In 1913, she organized the largest parade in Washington history, marching down Pennsylvania Avenue for the right to vote. But the black women were asked to march separately, which did not sit well with one Ida B. Wells.

ida-b-wells

Ida B. Wells

Wells was a pioneering journalist (whose accomplishments like all of the women you are reading about are too many too mention) who headed an anti-lynching crusade AND pulled a Rosa Parks in Tennessee in 1887 when she refused to leave her coach seat on a train, was forcibly removed, sued, won and then lost, when the ruling was overturned.

Another Ida – Ida Tarbell…

ida-tarbell

Ida Tarbell

was also a pioneering journalist and original muckraker who exposed corruption at Standard Oil, and drove founder – and monopolizer – John D. Rockefeller crazy when her work resulted in the 1911 U.S. Supreme Court ordering the dissolving of Standard Oil for violating anti-trust laws! Then Congress established the Department of Commerce. Nice work Ida….

Montana’s Jeannette Rankin:

Jeannette-Rankin

Jeannette Rankin

was the first woman elected to Congress in 1917 (they had to build a ladies room for her). Pacifist to the end, she was the only member of Congress to vote against World War I AND World War II. “Killing more people won’t help matters,” she said.

Eleanor Roosevelt…

eleanor-roosevelt

Eleanor Roosevelt

forever changed the role of First Lady, and in 1971 at the age of fifty, New Yorker Bella Abzug…

bella

Bella Abzug

was elected to Congress. First day on the job, she tried to get the troops out of Vietnam. She was one of the first members of Congress to ask for Nixon’s impeachment and was THE FIRST member of Congress to ask for gay rights. In 1977, she organized the first – AND ONLY – federally funded National Woman’s Conference in Houston, Texas, attended by 20,000 peeps, including the glorious Gloria Steinem, Maya Angelou, Coretta Scott King, Barbara Jordan and three First Ladies: Lady Bird Johnson, Rosalynn Carter and Betty Ford.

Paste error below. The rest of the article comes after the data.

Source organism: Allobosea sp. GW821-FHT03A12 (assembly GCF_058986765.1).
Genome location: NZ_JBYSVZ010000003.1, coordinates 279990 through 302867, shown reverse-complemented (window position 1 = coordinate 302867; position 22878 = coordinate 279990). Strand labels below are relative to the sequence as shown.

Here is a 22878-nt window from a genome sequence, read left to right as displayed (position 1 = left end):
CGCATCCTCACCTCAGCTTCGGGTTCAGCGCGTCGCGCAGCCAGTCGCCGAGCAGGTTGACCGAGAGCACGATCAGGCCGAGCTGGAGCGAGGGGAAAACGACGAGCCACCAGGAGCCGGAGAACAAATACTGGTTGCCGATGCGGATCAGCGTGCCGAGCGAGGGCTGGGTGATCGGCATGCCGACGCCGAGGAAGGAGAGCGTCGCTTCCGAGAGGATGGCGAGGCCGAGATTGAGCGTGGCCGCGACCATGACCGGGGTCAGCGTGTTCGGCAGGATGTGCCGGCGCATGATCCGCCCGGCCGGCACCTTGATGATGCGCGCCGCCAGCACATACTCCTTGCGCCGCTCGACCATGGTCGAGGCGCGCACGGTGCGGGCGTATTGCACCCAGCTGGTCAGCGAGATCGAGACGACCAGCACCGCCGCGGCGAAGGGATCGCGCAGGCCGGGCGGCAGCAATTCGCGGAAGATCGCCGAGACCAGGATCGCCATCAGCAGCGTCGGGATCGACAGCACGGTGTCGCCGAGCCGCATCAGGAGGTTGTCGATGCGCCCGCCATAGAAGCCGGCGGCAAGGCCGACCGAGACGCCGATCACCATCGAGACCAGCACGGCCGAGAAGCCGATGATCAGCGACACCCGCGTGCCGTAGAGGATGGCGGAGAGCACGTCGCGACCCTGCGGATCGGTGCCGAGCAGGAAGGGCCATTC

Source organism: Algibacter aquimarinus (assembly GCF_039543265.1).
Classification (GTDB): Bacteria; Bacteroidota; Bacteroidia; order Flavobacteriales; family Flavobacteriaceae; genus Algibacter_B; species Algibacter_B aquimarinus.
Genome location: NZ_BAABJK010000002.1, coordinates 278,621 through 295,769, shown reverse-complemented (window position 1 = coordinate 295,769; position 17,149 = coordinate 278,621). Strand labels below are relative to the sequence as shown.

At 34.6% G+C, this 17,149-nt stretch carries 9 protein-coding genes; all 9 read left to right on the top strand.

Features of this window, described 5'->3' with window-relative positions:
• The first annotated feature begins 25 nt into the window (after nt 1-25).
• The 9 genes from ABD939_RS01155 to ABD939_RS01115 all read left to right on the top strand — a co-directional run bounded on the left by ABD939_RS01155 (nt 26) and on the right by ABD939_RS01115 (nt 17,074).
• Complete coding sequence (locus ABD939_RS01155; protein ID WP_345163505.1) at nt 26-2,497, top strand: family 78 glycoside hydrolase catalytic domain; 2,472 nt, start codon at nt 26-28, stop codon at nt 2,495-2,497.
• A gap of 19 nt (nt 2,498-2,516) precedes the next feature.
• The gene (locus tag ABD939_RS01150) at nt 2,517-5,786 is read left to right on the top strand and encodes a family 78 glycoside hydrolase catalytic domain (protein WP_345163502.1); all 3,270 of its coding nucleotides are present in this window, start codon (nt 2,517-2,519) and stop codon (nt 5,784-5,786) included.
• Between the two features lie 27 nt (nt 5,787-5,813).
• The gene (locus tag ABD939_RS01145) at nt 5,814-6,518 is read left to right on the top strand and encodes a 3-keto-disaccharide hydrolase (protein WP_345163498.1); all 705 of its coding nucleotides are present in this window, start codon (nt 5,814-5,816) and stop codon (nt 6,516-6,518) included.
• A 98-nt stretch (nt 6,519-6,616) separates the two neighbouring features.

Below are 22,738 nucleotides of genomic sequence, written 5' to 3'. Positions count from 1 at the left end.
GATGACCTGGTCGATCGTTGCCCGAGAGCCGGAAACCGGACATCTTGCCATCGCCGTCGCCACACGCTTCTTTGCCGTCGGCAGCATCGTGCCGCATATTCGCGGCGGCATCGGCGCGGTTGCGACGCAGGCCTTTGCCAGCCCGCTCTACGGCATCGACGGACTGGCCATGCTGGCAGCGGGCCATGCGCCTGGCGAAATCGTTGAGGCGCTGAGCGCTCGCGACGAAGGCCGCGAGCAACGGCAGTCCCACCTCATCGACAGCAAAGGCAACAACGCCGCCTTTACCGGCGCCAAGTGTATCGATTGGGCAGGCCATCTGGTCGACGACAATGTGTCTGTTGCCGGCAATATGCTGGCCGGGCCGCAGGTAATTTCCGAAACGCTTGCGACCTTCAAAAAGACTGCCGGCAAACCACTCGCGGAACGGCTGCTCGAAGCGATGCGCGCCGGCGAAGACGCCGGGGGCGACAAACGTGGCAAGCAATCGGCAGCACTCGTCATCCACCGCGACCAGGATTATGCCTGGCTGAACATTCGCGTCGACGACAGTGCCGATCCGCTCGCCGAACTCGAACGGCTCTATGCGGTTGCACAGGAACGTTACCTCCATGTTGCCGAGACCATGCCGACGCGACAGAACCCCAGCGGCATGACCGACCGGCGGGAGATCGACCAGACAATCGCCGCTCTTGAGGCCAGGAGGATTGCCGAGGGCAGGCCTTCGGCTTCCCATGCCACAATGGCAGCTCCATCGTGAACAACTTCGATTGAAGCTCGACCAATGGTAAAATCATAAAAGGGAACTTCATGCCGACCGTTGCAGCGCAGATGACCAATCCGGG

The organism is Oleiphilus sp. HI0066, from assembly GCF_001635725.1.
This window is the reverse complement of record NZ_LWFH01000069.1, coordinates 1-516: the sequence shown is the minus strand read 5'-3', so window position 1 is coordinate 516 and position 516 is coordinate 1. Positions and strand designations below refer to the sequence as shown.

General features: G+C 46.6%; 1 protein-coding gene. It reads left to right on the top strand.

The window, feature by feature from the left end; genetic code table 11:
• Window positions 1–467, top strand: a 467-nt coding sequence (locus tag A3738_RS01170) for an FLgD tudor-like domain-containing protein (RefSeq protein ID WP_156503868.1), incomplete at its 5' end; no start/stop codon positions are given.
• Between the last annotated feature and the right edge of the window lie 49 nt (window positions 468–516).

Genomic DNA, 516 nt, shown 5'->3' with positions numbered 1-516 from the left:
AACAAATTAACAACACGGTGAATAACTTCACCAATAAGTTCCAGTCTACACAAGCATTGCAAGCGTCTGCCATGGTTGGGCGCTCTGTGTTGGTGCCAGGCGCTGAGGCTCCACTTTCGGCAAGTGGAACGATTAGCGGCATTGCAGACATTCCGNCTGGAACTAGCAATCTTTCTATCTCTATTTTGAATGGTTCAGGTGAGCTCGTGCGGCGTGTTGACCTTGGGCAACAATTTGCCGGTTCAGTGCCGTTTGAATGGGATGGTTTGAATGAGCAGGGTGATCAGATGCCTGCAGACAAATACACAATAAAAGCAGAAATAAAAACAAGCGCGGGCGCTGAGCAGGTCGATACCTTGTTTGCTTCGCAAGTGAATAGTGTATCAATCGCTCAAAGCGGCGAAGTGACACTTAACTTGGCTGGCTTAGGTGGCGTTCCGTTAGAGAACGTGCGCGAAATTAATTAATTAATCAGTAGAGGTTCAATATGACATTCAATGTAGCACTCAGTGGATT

conference-houston

Bella got to work with Shirley Chisholm, the first black woman elected to Congress and the first black woman to run for President. Chisholm said she ran for the office, “in spite of hopeless odds, to demonstrate the sheer will and refusal to accept the status quo.” She also said, “Being a woman put more obstacles in my path than being black.”

shirley-chisholm

That was in 1972, and in 1872, the first woman to run for President was Victoria Woodhull, who ran on the Equal Rights Party, which she started and paid for with her own money that she made when she opened the first all-female stock brokerage firm on Wall Street. She was known as “The Prostitute Who Ran For President”, asked Frederick Douglass to be her running mate (he declined because she was so radical), and spent election day in jail for exposing Preacher Henry Ward Beecher’s affairs in her newspaper!

Victoria-Woodhull

Victoria Woodhull

I will spend the rest of my life writing and telling stories of so many fabulous females who made history and our lives better – the Margaret Sangers, Sojourner Truth’s, Malala Yousafzai’s – the list goes on and on….

Happy Women’s History Month! Now go on out there and make some….